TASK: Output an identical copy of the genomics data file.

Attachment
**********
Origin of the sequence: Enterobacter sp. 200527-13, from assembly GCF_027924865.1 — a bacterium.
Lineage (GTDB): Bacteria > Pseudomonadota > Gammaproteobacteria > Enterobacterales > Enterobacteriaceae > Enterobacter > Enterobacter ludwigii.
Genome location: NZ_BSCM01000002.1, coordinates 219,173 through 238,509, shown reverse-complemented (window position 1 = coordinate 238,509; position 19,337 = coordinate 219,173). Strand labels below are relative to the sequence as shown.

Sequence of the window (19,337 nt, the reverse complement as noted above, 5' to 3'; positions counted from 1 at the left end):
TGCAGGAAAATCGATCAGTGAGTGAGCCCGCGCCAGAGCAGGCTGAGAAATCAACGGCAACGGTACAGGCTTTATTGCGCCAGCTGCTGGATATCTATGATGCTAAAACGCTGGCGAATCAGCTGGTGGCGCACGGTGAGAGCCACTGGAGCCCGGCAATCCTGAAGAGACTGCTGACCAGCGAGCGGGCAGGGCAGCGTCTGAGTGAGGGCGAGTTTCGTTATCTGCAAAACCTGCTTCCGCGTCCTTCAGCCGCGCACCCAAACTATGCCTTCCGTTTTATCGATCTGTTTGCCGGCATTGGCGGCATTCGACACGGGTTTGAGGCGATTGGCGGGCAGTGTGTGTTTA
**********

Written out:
Origin of the sequence: Enterobacter sp. 200527-13, from assembly GCF_027924865.1 — a bacterium.
Lineage (GTDB): Bacteria > Pseudomonadota > Gammaproteobacteria > Enterobacterales > Enterobacteriaceae > Enterobacter > Enterobacter ludwigii.
Genome location: NZ_BSCM01000002.1, coordinates 219,173 through 238,509, shown reverse-complemented (window position 1 = coordinate 238,509; position 19,337 = coordinate 219,173). Strand labels below are relative to the sequence as shown.

Sequence of the window (19,337 nt, the reverse complement as noted above, 5' to 3'; positions counted from 1 at the left end):
TGCAGGAAAATCGATCAGTGAGTGAGCCCGCGCCAGAGCAGGCTGAGAAATCAACGGCAACGGTACAGGCTTTATTGCGCCAGCTGCTGGATATCTATGATGCTAAAACGCTGGCGAATCAGCTGGTGGCGCACGGTGAGAGCCACTGGAGCCCGGCAATCCTGAAGAGACTGCTGACCAGCGAGCGGGCAGGGCAGCGTCTGAGTGAGGGCGAGTTTCGTTATCTGCAAAACCTGCTTCCGCGTCCTTCAGCCGCGCACCCAAACTATGCCTTCCGTTTTATCGATCTGTTTGCCGGCATTGGCGGCATTCGACACGGGTTTGAGGCGATTGGCGGGCAGTGTGTGTTTA